Monday, April 16, 2007

What is the standard for leave to serve a late Notice of Claim on the City?

The standard includes (1) reasonable excuse, (2) the city's having actual knowledge of the underlying facts of the claim, and (3) prejudice to the defendant, according to the Second Department, in Acosta v. City of New York, decided on April 10, 2007. In denying leave, the court took special note of the fact that the police accident report was insufficient to constitute actual notice in that it did not link the accident to the city's negligence as an alleged proximate cause.

Friday, April 13, 2007

What is the proper standard on a motion to strike for spoliation of evidence?

The proper standard is whether the moving party has lost the chance to establish his or her position, according the Second Department, in Molinari v. Smith, decided on April 10, 2007.

Seeking damages after a fall from a trampoline, and arguing that the trampoline had been deliberately disposed of so it could not be inspected, plaintiff moved to strike defendant's answer, citing CPLR 3216.

The court denied the motion, since "the loss of the opportunity to inspect the trampoline will not deprive the plaintiffs of the means of proving their claims of negligent supervision and attractive nuisance."

The court did allow lesser sanctions, however, requiring defendants to stipulate to the admission of the manufacturer's assembly and safety instructions, and allowing a negative inference charge at trial.

Thursday, April 12, 2007

After this flock got fleeced, is the high-profile pastor's employer liable?

No, according to the First Department, in Naegele v. Archdiocese of N.Y., decided on April 10, 2007. Advancing claims sounding in negligent supervision and respondeat superior, plaintiff had argued that since defendant's clergy-employees are modestly paid and in the habit of accepting monies and gifts from parishioners, defendant should reasonably have foreseen that this particular pastor would exercise undue influence over an elderly parishioner and raid her assets. The court found plaintiff's allegations to be conclusory and insufficient to establish the pastor's propensity to commit the specific tortious acts alleged. Therefore, the negligent supervision claim cannot stand. As for respondeat superior, the alleged tortious acts were clearly not in furtherance of defendant's business and, just as clearly, were outside the scope of the pastor's employment.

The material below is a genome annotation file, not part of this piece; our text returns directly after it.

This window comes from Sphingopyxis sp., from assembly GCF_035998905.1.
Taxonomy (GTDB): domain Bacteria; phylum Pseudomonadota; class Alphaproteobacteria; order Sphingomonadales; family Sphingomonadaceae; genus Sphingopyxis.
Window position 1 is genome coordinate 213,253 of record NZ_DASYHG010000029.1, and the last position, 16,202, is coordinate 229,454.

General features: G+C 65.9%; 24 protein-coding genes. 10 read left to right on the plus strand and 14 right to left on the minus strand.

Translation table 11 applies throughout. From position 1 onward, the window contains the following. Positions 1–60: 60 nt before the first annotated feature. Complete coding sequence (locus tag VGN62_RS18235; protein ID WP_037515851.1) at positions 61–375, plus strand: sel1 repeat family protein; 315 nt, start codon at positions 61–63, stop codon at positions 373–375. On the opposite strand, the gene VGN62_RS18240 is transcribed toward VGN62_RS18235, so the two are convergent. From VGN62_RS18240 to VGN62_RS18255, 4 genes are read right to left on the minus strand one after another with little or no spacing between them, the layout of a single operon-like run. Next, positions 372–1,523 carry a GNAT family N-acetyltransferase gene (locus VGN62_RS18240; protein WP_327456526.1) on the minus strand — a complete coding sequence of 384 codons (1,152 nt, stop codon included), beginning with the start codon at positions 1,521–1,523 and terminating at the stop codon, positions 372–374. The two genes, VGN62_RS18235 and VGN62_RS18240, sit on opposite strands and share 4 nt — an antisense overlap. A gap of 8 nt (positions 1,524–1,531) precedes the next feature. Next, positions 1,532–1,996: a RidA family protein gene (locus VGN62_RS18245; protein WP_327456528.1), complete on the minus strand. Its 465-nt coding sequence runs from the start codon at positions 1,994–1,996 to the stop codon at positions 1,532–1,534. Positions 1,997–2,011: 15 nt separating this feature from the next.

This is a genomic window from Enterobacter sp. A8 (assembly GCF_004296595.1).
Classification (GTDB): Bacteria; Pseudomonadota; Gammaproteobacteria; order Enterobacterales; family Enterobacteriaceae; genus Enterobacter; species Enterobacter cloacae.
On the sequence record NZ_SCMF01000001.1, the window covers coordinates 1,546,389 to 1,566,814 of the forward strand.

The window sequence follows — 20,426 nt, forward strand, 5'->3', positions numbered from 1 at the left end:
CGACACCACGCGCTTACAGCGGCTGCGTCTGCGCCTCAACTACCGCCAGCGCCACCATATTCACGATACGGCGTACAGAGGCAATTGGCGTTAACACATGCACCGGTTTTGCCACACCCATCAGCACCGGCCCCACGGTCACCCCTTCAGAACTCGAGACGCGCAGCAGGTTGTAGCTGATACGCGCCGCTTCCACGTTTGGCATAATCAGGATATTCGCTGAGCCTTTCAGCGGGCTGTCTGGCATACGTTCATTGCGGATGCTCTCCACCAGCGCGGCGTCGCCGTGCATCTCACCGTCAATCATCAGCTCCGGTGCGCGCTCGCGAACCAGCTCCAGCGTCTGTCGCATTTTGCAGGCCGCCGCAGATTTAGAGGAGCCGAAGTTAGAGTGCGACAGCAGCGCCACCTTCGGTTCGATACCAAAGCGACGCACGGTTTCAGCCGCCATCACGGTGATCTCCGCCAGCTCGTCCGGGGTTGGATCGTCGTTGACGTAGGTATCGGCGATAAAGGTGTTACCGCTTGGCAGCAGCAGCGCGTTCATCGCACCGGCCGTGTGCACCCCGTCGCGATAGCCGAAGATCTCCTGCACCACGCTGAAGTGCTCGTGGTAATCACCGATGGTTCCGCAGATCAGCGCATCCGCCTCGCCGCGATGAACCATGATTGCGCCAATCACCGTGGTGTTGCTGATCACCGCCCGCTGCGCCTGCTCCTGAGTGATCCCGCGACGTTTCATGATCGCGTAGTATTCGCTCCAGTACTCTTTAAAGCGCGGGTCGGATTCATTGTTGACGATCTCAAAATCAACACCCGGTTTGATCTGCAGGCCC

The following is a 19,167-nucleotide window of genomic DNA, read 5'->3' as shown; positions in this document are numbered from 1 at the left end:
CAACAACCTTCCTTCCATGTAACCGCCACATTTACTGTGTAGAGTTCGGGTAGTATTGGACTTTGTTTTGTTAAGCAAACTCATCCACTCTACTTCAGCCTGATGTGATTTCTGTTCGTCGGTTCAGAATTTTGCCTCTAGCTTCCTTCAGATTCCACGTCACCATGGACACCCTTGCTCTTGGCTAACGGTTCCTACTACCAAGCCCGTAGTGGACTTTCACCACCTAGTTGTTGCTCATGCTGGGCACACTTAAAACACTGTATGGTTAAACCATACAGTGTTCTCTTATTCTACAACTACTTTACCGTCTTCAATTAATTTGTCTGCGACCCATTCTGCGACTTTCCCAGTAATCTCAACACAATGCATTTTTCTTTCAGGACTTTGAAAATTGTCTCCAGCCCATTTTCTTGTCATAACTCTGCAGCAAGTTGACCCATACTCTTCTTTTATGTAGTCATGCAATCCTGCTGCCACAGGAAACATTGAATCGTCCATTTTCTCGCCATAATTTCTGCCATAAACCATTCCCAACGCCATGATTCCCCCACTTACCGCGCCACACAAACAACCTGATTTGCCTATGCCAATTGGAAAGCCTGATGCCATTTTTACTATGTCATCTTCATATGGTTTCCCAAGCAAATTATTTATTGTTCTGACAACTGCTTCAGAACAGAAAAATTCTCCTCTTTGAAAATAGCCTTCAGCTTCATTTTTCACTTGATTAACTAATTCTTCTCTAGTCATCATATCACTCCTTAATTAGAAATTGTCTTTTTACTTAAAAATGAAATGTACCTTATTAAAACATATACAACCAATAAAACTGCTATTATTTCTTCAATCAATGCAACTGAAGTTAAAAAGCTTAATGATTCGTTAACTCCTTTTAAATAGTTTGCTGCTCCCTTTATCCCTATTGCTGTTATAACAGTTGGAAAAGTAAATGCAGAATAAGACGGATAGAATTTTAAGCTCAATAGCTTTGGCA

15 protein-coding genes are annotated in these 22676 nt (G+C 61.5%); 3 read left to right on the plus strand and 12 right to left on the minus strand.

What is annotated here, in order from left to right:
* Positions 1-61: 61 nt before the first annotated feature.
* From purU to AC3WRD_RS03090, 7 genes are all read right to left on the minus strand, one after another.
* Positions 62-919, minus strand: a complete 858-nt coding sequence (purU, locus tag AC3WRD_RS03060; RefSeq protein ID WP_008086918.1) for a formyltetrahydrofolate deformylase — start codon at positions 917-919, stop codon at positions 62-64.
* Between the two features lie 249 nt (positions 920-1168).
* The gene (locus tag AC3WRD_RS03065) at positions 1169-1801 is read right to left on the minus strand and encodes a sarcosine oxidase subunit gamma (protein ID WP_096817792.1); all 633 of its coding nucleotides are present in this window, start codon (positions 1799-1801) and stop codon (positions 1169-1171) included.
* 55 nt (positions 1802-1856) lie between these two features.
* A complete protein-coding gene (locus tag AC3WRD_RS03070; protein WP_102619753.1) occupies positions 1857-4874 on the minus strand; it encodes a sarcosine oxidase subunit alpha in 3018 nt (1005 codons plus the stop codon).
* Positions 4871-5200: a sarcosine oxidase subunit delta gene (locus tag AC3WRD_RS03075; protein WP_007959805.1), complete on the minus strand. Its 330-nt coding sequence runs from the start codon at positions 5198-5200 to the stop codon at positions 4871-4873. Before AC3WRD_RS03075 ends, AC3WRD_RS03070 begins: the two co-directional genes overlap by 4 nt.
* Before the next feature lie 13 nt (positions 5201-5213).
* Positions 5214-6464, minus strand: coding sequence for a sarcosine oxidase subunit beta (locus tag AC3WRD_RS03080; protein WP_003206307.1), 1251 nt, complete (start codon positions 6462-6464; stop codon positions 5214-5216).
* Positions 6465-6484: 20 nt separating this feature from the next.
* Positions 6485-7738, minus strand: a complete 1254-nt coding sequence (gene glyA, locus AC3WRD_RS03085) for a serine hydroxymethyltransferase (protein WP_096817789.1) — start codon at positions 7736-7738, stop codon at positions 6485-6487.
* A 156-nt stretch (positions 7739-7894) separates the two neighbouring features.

Wednesday, April 11, 2007

Two feet high and rising.

In settling a previous action, the parties had entered into a stipulation in which, among other things, defendant agreed undertake "a study of the entire water drainage area" and to "take whatever steps it deems appropriate in accordance with such a study." Defendant did nothing, though, and three years later a severe storm resulted in flooding which caused substantial damage to plaintiff's property. In Eichler v. Town of Cortlandt, decided on April 3, 2007, the Second Department found that the alleged breach of the stipulation was actionable under general contract principles.

Tuesday, April 10, 2007

Trading places.

The First Department granted defendant's motion to change venue from Bronx County to Queens, in Espinoza v. Concordia Intrl. Forwarding Corp., decided on April 5, 2007. Plaintiff lives in Queens; she was injured and treated there; and defendant-employer conducts its business there. What about Bronx County? Defendant's employee, named individually in the action, lives there, but, even if he were found liable, his employer would indemnify him.

Monday, April 9, 2007

Second-best evidence rules.

The Second Department has upheld a counterclaim to recover on a promissory note even though defendant could not produce the original. In Comerica Bank v. Benedict, decided on April 3, 2007, the court found that defendant had "satisfactorily accounted for her inability to produce the original, thus establishing a foundation for admission of the copy." In addition, the court noted, plaintiff did not dispute the contents of the original promissory note and acknowledged the signature on the copy.